Native advertising is a form of content distribution based on a pay-to-play model. It works by blending the ad in with the look and format of the surrounding content – KPMG’s ‘The Great Rewrite’ campaign is a good example. Native advertising is by no means new, and it guarantees content placement and visibility in some websites outside of a brand’s owned media. A survey found that spending on native advertising in the United States has grown by more than 200% between 2013 and 2015.
Among the factors driving the revived interest in native ad formats are advertisers optimizing the performance of their digital portfolio. Content consumption on mobile phones encourages the use of native in-stream ads like promoted Instagram posts and sponsored Tweets. Companies such as BuzzFeed and VICE built their business models almost entirely around native content. Even established publishers such as The New York Times and The Wall Street Journal came to embrace native advertising.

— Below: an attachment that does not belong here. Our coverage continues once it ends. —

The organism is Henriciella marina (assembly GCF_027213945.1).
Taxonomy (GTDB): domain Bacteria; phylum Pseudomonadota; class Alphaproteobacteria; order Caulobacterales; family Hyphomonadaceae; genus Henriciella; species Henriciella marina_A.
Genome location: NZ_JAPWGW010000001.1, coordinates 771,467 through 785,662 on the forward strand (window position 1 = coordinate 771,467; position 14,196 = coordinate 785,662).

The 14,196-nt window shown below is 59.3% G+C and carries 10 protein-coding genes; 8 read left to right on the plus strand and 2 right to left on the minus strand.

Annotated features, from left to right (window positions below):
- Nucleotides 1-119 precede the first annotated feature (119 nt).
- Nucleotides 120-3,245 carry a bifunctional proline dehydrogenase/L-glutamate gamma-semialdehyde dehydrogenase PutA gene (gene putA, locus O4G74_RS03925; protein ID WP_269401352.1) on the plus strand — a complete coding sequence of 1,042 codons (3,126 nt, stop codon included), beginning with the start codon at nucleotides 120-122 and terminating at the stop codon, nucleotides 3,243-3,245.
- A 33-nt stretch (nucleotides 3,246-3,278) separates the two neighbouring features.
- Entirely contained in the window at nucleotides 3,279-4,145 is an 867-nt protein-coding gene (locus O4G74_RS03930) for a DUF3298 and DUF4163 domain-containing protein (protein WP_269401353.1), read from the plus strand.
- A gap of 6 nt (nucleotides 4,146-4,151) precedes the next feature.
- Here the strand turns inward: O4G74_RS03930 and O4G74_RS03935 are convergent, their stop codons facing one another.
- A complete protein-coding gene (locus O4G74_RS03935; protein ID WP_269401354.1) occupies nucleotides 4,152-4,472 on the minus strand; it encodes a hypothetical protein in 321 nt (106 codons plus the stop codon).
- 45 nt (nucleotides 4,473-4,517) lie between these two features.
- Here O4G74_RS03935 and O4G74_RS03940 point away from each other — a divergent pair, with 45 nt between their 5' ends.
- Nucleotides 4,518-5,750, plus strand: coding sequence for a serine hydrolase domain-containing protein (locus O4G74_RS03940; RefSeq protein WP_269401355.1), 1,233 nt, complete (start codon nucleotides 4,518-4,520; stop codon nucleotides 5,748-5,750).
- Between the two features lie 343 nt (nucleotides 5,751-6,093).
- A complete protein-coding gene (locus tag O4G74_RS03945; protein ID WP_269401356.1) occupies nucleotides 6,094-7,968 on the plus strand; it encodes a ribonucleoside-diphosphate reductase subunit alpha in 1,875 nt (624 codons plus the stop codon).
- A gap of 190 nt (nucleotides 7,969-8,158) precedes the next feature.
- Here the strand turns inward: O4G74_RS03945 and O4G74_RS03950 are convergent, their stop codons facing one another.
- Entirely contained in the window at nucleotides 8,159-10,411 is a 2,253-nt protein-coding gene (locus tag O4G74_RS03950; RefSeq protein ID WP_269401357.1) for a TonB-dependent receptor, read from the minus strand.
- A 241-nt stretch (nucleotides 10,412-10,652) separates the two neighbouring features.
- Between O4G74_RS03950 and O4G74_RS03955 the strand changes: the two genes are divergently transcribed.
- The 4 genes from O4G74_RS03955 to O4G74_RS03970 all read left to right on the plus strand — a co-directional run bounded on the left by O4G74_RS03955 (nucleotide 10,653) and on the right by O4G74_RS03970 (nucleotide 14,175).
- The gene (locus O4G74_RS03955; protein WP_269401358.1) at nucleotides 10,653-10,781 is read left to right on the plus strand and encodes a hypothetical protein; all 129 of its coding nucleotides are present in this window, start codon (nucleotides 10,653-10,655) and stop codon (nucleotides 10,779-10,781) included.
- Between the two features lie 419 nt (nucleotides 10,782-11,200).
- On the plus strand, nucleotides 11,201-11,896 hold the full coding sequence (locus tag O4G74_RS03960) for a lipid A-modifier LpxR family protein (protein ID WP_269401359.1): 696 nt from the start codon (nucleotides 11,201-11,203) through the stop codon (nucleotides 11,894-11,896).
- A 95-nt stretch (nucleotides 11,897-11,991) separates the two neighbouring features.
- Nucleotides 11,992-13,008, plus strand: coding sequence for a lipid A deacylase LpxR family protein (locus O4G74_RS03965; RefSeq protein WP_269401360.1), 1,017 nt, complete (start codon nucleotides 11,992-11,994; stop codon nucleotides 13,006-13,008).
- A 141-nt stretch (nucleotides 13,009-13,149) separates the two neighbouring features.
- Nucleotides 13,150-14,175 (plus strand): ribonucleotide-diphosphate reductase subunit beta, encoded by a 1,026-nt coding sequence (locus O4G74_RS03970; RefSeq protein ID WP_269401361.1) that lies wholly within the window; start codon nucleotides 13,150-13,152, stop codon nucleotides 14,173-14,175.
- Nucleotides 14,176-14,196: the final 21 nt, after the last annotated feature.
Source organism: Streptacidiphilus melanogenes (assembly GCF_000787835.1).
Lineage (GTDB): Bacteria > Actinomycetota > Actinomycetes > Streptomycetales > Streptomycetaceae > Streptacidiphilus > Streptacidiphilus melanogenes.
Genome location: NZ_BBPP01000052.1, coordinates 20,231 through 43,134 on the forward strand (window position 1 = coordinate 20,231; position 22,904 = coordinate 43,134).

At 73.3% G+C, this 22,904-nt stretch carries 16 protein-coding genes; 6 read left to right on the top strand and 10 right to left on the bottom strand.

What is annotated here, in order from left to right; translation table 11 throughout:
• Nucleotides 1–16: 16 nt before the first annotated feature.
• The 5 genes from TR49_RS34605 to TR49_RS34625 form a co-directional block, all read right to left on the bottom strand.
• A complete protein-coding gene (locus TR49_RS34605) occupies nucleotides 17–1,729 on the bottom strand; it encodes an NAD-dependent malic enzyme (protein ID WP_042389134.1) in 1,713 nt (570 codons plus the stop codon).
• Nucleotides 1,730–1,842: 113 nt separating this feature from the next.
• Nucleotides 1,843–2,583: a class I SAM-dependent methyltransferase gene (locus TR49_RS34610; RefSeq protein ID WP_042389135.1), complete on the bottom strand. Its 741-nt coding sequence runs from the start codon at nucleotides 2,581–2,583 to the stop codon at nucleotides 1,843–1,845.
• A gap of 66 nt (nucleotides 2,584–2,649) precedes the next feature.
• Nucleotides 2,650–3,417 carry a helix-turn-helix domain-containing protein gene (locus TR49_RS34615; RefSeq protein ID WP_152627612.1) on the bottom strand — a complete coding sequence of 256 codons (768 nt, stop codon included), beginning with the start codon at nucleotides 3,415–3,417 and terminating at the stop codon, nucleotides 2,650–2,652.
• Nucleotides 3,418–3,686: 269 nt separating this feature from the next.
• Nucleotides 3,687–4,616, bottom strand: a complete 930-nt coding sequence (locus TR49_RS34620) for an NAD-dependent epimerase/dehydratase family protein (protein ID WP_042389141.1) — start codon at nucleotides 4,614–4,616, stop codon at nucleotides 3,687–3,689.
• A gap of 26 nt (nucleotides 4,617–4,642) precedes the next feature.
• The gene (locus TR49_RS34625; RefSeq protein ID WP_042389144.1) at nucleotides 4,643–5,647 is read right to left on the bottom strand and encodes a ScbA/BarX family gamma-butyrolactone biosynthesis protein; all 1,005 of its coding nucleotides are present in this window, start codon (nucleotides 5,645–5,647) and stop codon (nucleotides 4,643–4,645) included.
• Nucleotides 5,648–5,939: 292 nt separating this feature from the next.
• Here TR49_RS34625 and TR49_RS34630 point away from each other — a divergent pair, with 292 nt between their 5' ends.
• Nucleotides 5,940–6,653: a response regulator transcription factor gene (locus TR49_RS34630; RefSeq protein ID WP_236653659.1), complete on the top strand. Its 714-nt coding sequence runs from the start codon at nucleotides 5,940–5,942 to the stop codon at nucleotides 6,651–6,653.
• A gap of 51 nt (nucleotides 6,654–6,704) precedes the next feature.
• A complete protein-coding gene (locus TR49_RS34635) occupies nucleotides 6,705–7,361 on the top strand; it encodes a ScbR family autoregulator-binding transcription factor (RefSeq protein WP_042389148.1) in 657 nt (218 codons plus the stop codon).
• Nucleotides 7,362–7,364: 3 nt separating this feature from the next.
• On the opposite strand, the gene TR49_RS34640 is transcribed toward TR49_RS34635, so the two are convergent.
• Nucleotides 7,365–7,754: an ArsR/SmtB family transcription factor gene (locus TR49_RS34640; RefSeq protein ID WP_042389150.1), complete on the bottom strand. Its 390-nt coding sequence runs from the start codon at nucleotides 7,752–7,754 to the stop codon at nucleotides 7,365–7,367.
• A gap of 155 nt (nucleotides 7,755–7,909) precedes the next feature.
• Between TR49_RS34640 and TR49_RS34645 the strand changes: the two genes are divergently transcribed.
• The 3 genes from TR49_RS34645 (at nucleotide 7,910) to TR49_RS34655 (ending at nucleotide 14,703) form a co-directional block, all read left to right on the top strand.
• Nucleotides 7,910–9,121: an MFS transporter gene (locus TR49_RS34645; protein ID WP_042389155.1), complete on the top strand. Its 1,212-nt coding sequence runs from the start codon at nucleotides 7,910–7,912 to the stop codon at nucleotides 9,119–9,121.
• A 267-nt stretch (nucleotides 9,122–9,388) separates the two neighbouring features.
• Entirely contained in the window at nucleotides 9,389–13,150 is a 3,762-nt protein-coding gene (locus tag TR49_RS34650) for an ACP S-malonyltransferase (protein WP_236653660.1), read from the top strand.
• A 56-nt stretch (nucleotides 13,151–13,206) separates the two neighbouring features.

Consumers, ultimately, drive the rise of native advertising because of their appetite for more information. It was found that more than 70% of consumers prefer learning about a product or service through content rather than traditional advertising. Native advertising neither displaces digital banner advertising, nor does it subsume content marketing initiatives. It is, however, enjoying a major revival with publishers embracing them again because it places them into a direct relationship with the advertising brand. With this growing trend, it seems like native advertising is here to stay.